Guy sets up Go Fund Me account to keep Al Sharpton out of McKinney

Granted, the thought of race provocateur Al Sharpton coming to anyone’s hometown is enough to make people go the extra mile to prevent it, but a Texas man is seeking $1 million to accomplish the task.

And it’s not likely that Sharpton is even heading to the Lone Star State.

In the wake of hysteria in the media over an out-of-control McKinney pool party, Rich Kent is set on stopping the MSNBC host from coming to Texas. He posted a video on his Facebook page to announce his intent and set up an account on, asking for $1 million.

“Y’all messed up; you do not come after a Texan,” Kent says in the video. “This will not be Baltimore. This will not be Ferguson. Do you understand me?”

Sharpton! We are coming! You do not threaten a Texan! #RunwithRich #McKinney #Texas 06/13/15 10am. I’ll be their HUCKLEBERRY!

Posted by Rich Kent on Wednesday, June 10, 2015


Sharpton said earlier in the week that he was thinking about going to McKinney to demand that the officer at the center of the controversy be fired.

The officer, Cpl. Eric Casebolt, resigned on Tuesday, which seemingly eliminated Sharpton’s stated reason for going.

But Kent posted his ominous video message on Wednesday.

“We are going to go to your little hotels, your little hiding spots, everywhere I can think of,” he says in it. “And we are gonna run you out of Texas. This is not a warning — this is a promise. We will be there. You will see me. You will leave Texas.”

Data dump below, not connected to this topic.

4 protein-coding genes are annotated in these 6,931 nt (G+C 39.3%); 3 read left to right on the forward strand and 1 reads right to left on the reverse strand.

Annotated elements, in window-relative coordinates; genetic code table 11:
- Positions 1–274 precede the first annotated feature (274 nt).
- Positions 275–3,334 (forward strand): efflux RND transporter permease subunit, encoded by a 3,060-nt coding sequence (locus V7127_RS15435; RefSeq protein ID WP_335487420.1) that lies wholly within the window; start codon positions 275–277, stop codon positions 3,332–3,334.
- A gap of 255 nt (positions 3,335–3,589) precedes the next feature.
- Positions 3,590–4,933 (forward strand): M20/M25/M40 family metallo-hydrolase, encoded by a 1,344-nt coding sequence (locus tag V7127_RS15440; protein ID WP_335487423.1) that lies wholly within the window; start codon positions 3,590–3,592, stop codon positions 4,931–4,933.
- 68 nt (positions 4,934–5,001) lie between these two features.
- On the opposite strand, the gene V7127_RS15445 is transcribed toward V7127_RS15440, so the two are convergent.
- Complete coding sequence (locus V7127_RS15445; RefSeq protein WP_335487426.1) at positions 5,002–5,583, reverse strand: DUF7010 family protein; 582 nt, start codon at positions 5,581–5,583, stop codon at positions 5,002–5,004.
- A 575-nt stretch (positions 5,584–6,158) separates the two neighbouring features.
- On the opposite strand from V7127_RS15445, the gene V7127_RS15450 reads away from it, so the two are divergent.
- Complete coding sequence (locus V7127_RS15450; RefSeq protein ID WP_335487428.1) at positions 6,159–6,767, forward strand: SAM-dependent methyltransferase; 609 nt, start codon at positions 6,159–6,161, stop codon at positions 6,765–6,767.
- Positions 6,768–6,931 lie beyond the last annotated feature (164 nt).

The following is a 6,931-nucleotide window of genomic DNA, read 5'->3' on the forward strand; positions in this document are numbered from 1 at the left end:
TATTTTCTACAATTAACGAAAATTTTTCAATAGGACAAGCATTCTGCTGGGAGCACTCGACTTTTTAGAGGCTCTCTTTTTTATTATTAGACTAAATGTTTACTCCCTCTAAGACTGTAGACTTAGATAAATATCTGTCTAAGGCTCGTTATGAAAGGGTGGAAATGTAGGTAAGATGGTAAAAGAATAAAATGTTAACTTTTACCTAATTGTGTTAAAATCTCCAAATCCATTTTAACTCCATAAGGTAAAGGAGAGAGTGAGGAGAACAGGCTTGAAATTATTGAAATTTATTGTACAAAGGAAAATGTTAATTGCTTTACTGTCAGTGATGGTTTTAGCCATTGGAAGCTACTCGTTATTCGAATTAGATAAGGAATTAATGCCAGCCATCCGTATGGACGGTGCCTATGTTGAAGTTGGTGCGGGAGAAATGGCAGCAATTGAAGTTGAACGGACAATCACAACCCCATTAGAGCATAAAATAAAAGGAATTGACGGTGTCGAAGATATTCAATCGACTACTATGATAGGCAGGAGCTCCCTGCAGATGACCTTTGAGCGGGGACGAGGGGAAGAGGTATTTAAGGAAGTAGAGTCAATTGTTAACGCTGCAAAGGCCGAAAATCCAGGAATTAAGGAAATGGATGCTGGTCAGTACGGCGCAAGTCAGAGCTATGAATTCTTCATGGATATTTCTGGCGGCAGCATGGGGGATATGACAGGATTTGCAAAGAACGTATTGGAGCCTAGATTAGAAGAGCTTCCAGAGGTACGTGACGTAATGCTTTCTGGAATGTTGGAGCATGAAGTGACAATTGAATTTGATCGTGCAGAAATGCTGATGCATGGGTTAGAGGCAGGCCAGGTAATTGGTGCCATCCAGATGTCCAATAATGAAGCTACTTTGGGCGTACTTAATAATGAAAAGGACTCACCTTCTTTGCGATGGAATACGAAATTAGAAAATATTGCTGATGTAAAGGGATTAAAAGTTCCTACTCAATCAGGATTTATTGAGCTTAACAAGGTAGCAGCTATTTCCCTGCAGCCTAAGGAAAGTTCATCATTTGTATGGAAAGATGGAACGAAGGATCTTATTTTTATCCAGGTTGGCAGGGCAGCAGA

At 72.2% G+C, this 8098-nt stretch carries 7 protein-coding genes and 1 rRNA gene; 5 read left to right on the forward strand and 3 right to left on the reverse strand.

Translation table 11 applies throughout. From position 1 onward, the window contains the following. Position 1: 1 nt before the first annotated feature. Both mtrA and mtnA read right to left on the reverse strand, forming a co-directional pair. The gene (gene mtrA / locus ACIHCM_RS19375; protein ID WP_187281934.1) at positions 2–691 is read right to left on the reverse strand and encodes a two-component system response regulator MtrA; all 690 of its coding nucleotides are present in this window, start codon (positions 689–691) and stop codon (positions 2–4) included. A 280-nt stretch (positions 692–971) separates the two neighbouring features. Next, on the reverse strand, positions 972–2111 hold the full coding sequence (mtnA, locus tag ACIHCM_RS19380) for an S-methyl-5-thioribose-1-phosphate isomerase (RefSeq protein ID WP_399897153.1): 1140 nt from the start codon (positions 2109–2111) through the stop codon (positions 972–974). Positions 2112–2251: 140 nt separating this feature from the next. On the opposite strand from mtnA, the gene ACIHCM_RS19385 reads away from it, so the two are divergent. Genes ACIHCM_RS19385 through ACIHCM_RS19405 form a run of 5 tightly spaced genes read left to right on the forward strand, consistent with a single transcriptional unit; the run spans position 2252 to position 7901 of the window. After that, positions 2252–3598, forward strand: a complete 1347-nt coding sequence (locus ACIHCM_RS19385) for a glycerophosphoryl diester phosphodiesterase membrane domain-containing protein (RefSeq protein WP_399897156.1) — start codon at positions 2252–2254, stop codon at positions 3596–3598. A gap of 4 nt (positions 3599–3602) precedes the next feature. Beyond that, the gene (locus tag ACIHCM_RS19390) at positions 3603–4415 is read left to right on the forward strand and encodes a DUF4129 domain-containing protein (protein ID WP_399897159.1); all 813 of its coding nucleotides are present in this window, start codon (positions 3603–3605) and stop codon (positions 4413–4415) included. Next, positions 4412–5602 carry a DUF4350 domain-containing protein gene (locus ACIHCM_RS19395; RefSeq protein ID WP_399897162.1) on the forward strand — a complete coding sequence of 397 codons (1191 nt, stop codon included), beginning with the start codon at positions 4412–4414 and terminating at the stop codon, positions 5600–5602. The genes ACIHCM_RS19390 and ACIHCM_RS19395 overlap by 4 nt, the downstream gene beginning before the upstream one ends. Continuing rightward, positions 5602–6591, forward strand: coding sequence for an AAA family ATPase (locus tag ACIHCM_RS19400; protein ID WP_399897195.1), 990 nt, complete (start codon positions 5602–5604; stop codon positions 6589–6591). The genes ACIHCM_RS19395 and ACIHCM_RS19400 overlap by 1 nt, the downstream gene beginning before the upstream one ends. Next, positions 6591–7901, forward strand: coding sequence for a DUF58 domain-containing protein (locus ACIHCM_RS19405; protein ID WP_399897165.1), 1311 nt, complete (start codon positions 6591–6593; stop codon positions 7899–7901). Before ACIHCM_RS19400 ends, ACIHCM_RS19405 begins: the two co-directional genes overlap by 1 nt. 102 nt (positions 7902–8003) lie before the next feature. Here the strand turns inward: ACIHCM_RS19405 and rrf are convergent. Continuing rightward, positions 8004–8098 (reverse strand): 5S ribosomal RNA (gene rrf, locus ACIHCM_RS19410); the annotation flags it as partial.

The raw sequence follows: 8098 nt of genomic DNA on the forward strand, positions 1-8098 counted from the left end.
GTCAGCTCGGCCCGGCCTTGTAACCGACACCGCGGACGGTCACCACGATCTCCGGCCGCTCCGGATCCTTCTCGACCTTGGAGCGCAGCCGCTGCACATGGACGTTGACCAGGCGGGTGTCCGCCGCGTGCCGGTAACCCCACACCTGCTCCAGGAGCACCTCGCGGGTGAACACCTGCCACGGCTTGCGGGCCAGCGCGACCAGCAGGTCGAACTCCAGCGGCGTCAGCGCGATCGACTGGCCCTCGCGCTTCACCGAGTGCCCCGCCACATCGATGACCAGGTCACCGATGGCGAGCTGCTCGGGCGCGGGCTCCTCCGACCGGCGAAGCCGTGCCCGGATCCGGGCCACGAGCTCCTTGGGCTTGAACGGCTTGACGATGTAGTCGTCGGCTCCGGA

Going viral! Every American should hear THIS black mom’s take on McKinney

Given the Obama administration’s affinity for Sharpton, the odds of Kent’s being visited by the Justice Department have now risen considerably.

That’s a  thought Kent may have entertained himself, because he posted a follow up video that stressed he did not intend to harm anyone.

“Nowhere did I say I was going to come in and harm your savior, Al Sharpton, OK?” he said. “Never did I say that.”

Kent also denied that he was a racist.

As of Friday morning, the GoFundMe page had raised $10,175, including a purported $10,000 offline donation from an “Anonymous American.”

It’s not clear whether the page has been retooled from an earlier cause, as several donations were posted before the incident in McKinney. The page doesn’t include a “buyer beware” warning, so visitors may want to proceed with caution.


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